Did you know that 34 streams in the Bitterroot watershed, including the mainstem of the Bitterroot River, are considered impaired by the Montana Department of Environmental Quality?  The Water Forum is working on the ground to reduce sediment and temperature in our waterways by restoring stream bank vegetation called “riparian habitat,” also a key component in the water cycle.

Why are healthy riparian zones important?

  • Reduces velocity of a stream through friction

  • Decreases erosion with stabilizing roots

  • Creates shade and lowers stream temperatures

  • Provides vital wildlife habitat

  • Filters harmful nutrients and sediment before entering the stream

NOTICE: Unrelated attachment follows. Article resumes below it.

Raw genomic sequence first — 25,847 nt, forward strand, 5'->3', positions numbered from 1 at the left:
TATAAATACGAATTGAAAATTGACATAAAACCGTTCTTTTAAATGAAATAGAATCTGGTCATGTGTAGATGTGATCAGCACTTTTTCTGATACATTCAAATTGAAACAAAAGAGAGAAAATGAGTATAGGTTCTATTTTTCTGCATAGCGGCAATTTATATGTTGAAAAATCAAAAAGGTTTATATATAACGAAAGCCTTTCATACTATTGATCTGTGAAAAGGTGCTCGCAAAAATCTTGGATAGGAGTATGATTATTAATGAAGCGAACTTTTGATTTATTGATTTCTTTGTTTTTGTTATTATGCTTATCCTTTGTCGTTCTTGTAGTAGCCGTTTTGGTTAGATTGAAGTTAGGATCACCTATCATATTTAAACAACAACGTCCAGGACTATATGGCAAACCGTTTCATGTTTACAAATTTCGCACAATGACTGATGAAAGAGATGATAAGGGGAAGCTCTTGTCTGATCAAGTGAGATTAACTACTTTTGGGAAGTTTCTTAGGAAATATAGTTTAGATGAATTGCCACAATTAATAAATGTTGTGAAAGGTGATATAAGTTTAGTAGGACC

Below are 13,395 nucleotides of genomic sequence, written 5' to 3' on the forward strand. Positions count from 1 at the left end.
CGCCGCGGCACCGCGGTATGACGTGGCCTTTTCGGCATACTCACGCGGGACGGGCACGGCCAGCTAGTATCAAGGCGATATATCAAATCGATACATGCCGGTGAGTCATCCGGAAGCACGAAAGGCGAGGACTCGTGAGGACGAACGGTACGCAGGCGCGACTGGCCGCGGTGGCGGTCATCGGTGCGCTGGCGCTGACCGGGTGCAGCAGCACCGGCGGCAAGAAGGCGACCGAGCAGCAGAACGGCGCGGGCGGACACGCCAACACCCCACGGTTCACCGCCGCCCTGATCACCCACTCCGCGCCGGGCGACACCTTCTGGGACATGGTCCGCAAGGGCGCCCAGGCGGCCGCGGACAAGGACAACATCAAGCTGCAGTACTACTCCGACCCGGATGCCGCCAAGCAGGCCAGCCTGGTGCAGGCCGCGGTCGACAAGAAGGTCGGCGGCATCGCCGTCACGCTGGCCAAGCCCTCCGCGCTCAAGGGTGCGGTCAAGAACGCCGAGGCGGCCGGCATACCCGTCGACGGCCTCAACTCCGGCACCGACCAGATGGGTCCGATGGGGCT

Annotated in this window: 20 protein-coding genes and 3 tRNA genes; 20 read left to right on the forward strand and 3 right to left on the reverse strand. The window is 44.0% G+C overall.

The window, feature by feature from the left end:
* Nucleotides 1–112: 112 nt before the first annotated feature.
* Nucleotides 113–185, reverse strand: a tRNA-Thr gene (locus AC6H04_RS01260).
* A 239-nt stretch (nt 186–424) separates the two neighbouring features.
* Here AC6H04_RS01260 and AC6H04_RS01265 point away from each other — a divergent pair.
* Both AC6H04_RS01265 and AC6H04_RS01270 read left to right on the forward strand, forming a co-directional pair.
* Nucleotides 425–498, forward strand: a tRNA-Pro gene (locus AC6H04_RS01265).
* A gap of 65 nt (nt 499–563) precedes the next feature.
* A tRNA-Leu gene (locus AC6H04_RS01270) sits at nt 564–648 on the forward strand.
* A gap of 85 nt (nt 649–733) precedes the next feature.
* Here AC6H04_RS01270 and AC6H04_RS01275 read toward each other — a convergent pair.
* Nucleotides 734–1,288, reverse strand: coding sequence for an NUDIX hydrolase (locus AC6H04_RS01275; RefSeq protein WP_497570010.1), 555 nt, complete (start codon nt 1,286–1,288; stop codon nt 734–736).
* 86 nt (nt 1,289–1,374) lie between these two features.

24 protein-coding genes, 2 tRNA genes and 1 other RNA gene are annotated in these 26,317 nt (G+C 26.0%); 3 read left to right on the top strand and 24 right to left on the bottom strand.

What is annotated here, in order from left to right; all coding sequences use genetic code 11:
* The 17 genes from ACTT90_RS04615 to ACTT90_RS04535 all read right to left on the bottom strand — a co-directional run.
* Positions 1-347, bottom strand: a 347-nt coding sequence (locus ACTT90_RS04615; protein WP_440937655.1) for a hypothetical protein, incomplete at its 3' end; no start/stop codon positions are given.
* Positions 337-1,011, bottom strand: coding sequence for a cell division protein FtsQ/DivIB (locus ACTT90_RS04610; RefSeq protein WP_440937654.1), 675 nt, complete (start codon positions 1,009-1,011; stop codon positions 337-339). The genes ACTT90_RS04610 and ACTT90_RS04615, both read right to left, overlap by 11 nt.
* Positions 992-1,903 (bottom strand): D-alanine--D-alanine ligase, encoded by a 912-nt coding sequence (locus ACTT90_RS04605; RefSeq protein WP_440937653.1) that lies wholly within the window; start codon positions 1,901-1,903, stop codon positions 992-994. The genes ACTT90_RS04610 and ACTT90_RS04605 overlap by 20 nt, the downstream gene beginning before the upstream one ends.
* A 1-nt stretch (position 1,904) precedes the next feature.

• Creates higher economic value of land

The Bitter Root Water Forum restores riparian habitat through stream bank bioengineering. This approach establishes natural vegetation with healthy root systems on stream banks along with in-stream rock and log structures. This method has many benefits over relying on traditional uses of rip rap and hard armoring techniques. Not only does concrete degrade the important functions of healthy riparian zones, push erosion problems downstream due to lack of friction, and is likely more expensive, it sure is an eye sore!

To learn more about the projects, click the names below: